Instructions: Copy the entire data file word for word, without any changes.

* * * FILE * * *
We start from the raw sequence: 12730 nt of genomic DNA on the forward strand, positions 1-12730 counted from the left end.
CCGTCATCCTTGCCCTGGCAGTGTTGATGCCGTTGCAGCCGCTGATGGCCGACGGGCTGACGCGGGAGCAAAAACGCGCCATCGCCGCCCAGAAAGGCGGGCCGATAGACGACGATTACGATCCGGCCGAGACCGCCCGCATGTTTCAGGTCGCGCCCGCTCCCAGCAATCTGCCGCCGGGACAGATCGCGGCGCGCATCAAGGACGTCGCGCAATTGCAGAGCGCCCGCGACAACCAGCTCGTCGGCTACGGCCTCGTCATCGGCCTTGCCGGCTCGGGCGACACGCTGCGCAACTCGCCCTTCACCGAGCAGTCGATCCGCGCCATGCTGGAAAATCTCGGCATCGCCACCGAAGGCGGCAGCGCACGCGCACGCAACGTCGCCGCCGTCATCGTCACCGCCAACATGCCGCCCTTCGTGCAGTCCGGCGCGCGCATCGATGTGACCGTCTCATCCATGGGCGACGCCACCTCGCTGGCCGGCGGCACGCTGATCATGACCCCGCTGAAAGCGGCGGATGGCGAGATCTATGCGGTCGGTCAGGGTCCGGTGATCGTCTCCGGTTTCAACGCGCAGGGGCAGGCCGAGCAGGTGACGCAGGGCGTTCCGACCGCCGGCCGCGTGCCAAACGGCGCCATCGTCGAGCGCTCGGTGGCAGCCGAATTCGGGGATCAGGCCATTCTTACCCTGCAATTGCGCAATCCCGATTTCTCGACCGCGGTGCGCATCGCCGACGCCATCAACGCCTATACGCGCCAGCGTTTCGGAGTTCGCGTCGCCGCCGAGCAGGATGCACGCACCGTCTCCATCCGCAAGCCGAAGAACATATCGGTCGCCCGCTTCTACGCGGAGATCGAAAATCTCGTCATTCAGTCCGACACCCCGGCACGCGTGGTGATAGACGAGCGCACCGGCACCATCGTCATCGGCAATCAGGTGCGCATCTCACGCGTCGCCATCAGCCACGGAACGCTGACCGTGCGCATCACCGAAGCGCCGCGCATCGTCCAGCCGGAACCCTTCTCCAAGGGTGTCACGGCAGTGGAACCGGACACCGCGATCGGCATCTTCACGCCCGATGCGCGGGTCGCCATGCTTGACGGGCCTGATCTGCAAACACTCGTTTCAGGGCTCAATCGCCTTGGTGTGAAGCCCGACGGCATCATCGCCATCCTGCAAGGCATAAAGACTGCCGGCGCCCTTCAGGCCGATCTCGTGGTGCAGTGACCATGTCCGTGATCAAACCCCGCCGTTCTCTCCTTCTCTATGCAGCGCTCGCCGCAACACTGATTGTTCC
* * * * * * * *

We start from the raw sequence: 12730 nt of genomic DNA on the forward strand, positions 1-12730 counted from the left end.
CCGTCATCCTTGCCCTGGCAGTGTTGATGCCGTTGCAGCCGCTGATGGCCGACGGGCTGACGCGGGAGCAAAAACGCGCCATCGCCGCCCAGAAAGGCGGGCCGATAGACGACGATTACGATCCGGCCGAGACCGCCCGCATGTTTCAGGTCGCGCCCGCTCCCAGCAATCTGCCGCCGGGACAGATCGCGGCGCGCATCAAGGACGTCGCGCAATTGCAGAGCGCCCGCGACAACCAGCTCGTCGGCTACGGCCTCGTCATCGGCCTTGCCGGCTCGGGCGACACGCTGCGCAACTCGCCCTTCACCGAGCAGTCGATCCGCGCCATGCTGGAAAATCTCGGCATCGCCACCGAAGGCGGCAGCGCACGCGCACGCAACGTCGCCGCCGTCATCGTCACCGCCAACATGCCGCCCTTCGTGCAGTCCGGCGCGCGCATCGATGTGACCGTCTCATCCATGGGCGACGCCACCTCGCTGGCCGGCGGCACGCTGATCATGACCCCGCTGAAAGCGGCGGATGGCGAGATCTATGCGGTCGGTCAGGGTCCGGTGATCGTCTCCGGTTTCAACGCGCAGGGGCAGGCCGAGCAGGTGACGCAGGGCGTTCCGACCGCCGGCCGCGTGCCAAACGGCGCCATCGTCGAGCGCTCGGTGGCAGCCGAATTCGGGGATCAGGCCATTCTTACCCTGCAATTGCGCAATCCCGATTTCTCGACCGCGGTGCGCATCGCCGACGCCATCAACGCCTATACGCGCCAGCGTTTCGGAGTTCGCGTCGCCGCCGAGCAGGATGCACGCACCGTCTCCATCCGCAAGCCGAAGAACATATCGGTCGCCCGCTTCTACGCGGAGATCGAAAATCTCGTCATTCAGTCCGACACCCCGGCACGCGTGGTGATAGACGAGCGCACCGGCACCATCGTCATCGGCAATCAGGTGCGCATCTCACGCGTCGCCATCAGCCACGGAACGCTGACCGTGCGCATCACCGAAGCGCCGCGCATCGTCCAGCCGGAACCCTTCTCCAAGGGTGTCACGGCAGTGGAACCGGACACCGCGATCGGCATCTTCACGCCCGATGCGCGGGTCGCCATGCTTGACGGGCCTGATCTGCAAACACTCGTTTCAGGGCTCAATCGCCTTGGTGTGAAGCCCGACGGCATCATCGCCATCCTGCAAGGCATAAAGACTGCCGGCGCCCTTCAGGCCGATCTCGTGGTGCAGTGACCATGTCCGTGATCAAACCCCGCCGTTCTCTCCTTCTCTATGCAGCGCTCGCCGCAACACTGATTGTTCC